The Creation and Diagnosis of Solid-State Matter at Multi-TeraPascal Pressures

Lead Research Organisation: University of Edinburgh
Department Name: Sch of Physics and Astronomy


We aim to exploit our expertise in laser-induced dynamic compression and x-ray diffraction to make the first ever structural studies of solid matter above 1 TPa (10 megabars) using the JANUS, OMEGA, and National Ignition Facility (NIF) laser platforms in the US. At such pressures, the compression energy is sufficient to break all chemical bonds, providing a regime where new physics and chemistry are predicted to occur. By developing optimised target designs and x-ray diffraction facilities, we will collect high-quality diffraction data on nano-second timescales, and, aided by theory and computation, will determine the structures and phase transitions in a number of fundamental materials to an upper pressure of 3 TPa - almost 10 times higher than the maximum pressure attainable using static compression techniques. We plan to apply these developments to (1) studies of the structures and transitions in carbon (diamond) to 3 TPa, searching for transitions to the metallic BC8 phase, and the creation of super-hard metastable phases of carbon at ambient pressure; (2) studies of the 'simple' metals Na and Li to 3 TPa, searching for metal-insulator and insulator-metal transitions, and the appearance of electride structure-types as valence electrons and cores on neighbouring atoms are forced to overlap; and (3) studies of the onset of "cold-melting" and a liquid ground-state in lithium as a result of the relative enhancement of the zero-point energy at high compression.
Description The grant was funded to investigate the use of x-ray diffraction to study dynamically-compressed matter. We have used the Orion, JANUS and Omega lasers, and the LCLS XFEL, and these have led to a successful proposal to use the National Ignition Facility in 2017. Diffraction data from the LCLS are excellent, and our results are strongly guiding our science programme for the European-XFEL from 2018. We have shown from the LCLS data that complex phases are formed within 1 nanosecond, and that the LCLS data are good enough to determine the structure ab initio. Our first NIF shot was a great success and gave excellent data.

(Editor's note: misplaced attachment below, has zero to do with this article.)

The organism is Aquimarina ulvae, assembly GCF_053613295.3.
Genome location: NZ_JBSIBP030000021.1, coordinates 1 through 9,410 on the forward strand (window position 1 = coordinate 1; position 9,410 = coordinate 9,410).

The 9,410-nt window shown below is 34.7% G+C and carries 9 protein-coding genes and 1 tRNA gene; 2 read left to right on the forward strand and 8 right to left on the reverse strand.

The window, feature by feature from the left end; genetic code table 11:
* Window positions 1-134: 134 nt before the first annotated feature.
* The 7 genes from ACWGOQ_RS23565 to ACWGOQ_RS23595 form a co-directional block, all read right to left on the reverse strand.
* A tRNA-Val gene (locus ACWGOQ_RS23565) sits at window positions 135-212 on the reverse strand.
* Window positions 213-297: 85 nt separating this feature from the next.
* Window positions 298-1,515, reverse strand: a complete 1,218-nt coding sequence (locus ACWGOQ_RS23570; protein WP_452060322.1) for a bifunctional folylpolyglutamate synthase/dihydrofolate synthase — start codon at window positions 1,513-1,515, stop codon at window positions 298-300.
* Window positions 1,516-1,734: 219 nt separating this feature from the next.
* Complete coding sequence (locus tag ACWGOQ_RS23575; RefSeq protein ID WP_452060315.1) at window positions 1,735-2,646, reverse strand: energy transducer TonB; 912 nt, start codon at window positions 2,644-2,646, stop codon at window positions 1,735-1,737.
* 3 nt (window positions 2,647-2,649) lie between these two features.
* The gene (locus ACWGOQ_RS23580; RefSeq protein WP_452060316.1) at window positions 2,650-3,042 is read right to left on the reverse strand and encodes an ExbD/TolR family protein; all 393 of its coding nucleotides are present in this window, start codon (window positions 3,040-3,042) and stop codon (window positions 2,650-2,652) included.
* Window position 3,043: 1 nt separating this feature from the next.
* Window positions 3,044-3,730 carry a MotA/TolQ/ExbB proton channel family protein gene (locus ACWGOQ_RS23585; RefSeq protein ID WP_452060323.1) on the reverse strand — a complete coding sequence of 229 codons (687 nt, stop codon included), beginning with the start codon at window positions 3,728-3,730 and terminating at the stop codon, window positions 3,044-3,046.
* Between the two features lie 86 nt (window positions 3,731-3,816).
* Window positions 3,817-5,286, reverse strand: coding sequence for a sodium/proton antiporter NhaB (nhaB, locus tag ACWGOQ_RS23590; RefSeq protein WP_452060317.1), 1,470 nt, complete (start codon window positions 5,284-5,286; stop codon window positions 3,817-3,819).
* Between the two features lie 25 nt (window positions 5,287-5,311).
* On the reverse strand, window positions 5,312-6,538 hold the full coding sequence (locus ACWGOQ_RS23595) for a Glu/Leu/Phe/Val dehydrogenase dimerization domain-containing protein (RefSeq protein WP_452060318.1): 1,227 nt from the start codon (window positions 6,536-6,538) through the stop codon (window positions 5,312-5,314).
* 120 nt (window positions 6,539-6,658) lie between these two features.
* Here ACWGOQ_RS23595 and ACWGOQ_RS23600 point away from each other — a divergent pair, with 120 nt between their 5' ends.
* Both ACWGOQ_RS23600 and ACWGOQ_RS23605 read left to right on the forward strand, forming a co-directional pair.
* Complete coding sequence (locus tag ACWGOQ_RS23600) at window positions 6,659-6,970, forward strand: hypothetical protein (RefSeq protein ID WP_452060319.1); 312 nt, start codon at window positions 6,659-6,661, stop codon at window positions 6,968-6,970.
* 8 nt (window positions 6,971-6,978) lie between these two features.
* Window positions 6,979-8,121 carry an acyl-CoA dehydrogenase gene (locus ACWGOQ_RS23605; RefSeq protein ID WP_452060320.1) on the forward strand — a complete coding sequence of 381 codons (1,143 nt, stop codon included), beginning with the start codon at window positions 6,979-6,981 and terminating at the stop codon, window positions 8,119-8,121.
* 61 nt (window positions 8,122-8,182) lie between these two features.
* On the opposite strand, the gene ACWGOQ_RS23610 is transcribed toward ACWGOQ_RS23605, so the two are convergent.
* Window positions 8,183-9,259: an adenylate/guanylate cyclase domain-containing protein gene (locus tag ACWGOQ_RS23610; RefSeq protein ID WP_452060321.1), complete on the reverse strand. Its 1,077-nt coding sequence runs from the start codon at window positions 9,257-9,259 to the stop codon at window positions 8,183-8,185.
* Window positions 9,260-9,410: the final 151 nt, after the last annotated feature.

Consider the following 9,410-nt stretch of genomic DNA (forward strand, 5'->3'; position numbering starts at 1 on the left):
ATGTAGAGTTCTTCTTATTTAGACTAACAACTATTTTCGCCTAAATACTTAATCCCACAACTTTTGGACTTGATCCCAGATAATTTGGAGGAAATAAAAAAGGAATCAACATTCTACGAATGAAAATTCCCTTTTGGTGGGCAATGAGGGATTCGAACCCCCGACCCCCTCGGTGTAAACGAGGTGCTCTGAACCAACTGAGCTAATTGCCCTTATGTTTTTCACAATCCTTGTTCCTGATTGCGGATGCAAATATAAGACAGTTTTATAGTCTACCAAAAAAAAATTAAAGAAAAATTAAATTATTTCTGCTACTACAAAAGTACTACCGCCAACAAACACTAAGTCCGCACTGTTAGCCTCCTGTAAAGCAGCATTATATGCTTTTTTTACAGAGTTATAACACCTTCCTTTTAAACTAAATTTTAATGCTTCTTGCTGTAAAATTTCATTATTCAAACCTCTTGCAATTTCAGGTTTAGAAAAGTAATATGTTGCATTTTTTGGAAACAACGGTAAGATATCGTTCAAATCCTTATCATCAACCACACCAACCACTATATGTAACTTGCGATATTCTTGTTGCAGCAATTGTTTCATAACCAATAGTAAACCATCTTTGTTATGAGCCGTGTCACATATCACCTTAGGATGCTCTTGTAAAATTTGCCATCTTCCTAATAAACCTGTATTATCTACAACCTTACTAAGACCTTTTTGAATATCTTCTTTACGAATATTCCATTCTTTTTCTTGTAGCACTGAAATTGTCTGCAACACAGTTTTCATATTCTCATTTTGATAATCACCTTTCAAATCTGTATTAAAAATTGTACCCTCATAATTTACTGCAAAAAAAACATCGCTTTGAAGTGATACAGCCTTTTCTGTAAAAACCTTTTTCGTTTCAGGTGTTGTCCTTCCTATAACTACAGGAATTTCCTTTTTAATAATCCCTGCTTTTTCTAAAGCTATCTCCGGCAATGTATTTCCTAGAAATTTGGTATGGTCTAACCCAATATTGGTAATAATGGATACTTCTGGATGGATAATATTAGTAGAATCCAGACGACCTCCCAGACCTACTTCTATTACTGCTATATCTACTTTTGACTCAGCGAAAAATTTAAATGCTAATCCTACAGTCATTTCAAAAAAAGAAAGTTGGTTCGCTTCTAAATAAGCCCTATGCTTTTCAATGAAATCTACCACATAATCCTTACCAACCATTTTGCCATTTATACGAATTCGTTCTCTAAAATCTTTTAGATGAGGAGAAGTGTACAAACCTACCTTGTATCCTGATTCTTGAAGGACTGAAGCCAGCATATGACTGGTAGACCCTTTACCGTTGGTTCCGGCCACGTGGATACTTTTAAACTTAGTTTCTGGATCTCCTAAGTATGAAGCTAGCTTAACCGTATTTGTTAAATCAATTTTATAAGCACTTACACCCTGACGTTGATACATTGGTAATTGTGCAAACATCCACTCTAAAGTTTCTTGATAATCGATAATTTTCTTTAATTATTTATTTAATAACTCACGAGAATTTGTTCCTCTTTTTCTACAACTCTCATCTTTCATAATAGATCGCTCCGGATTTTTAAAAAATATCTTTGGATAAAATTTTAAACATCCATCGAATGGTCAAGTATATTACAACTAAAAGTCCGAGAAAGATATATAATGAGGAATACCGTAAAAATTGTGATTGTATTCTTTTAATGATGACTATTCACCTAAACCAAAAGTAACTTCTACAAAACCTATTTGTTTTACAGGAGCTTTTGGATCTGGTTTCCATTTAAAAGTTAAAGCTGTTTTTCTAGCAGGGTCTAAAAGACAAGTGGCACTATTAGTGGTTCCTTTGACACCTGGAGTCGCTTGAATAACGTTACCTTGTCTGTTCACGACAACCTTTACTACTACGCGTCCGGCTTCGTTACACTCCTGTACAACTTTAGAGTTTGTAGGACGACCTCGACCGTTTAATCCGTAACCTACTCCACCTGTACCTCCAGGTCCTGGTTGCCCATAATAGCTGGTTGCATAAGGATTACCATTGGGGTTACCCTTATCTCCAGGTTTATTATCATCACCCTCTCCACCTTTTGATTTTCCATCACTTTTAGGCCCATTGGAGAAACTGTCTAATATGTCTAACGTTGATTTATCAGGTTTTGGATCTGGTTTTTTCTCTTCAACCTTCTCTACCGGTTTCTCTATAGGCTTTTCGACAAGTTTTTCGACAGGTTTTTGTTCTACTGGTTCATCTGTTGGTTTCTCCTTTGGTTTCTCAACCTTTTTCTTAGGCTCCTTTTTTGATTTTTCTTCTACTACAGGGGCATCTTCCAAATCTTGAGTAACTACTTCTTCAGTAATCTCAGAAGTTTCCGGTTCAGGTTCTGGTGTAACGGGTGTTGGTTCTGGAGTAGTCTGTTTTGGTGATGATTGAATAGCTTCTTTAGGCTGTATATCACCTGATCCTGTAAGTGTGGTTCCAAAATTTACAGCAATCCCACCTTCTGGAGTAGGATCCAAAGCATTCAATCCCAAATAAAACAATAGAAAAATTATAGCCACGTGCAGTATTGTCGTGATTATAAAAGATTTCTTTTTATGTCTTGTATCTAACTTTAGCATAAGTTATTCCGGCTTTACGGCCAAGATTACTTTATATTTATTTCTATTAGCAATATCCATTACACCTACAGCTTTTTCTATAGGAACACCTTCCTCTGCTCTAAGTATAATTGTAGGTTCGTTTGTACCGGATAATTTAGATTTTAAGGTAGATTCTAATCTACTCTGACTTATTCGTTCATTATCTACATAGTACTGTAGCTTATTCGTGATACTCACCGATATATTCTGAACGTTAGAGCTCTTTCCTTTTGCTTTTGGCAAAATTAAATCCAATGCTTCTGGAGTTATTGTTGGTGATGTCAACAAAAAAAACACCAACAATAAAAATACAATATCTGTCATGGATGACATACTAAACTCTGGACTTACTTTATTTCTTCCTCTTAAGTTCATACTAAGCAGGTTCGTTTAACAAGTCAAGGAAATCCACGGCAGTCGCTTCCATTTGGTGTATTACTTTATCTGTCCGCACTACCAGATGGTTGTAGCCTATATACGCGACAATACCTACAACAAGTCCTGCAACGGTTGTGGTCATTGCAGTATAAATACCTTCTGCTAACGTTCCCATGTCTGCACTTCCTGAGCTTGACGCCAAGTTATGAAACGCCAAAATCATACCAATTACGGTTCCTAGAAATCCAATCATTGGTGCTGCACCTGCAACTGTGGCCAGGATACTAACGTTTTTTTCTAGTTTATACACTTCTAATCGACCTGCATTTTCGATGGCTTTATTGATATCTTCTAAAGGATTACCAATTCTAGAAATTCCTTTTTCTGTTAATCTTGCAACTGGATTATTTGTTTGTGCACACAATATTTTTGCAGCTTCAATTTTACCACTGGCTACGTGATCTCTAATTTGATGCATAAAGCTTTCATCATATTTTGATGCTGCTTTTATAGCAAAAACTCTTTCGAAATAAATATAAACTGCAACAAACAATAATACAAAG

Exploitation Route We believe our LCLS results will guide later experiments on the European-XFEL. We are currently applying for a large Programme Grant to fund research at Euro-XFEL, and the results from the grant will feature heavily in the application
Sectors Aerospace, Defence and Marine

Description The findings from the LCLS have been presented to AWE as a demonstration of how the techniques utilized can benefit their own research programme.
First Year Of Impact 2015
Sector Aerospace, Defence and Marine
Impact Types Policy & public services

Description STFC FEL Review
Geographic Reach National 
Policy Influence Type Participation in a advisory committee
Description AWE 
Organisation Atomic Weapons Establishment
Country United Kingdom of Great Britain & Northern Ireland (UK) 
Sector Private 
PI Contribution We have participated in joint experiments at the Orion laser
Collaborator Contribution They have participated in beamtime They have constructed targets They have awarded a fellowship to the PI
Impact Joint publication subnitted
Start Year 2011
Description LLNL 
Organisation Lawrence Livermore National Laboratory
Country United States of America 
Sector Public 
PI Contribution We have collaborated with LLNL on experiments at LCLS and on the JANUS laser. We have submitted successful beamtime applications with them to Omega and NIF
Collaborator Contribution They have helped twith target preparation, hand-on help during experiments, and advise on data analysis and simulations
Impact Successful beam time applications Publications
Description Los Alamos National Lab 
Organisation Los Alamos National Laboratory
Country United States of America 
Sector Public 
PI Contribution We wrote the science case for the experiment at the LCLS, and were successful in obtaining the beamtime.
Collaborator Contribution Researchers from LANL attended experiments at the LCLS x-ray laser. They played an invaluable role in sample preparation, data analysis and data collection.
Impact 10.1103/PhysRevLett.118.025501
Start Year 2016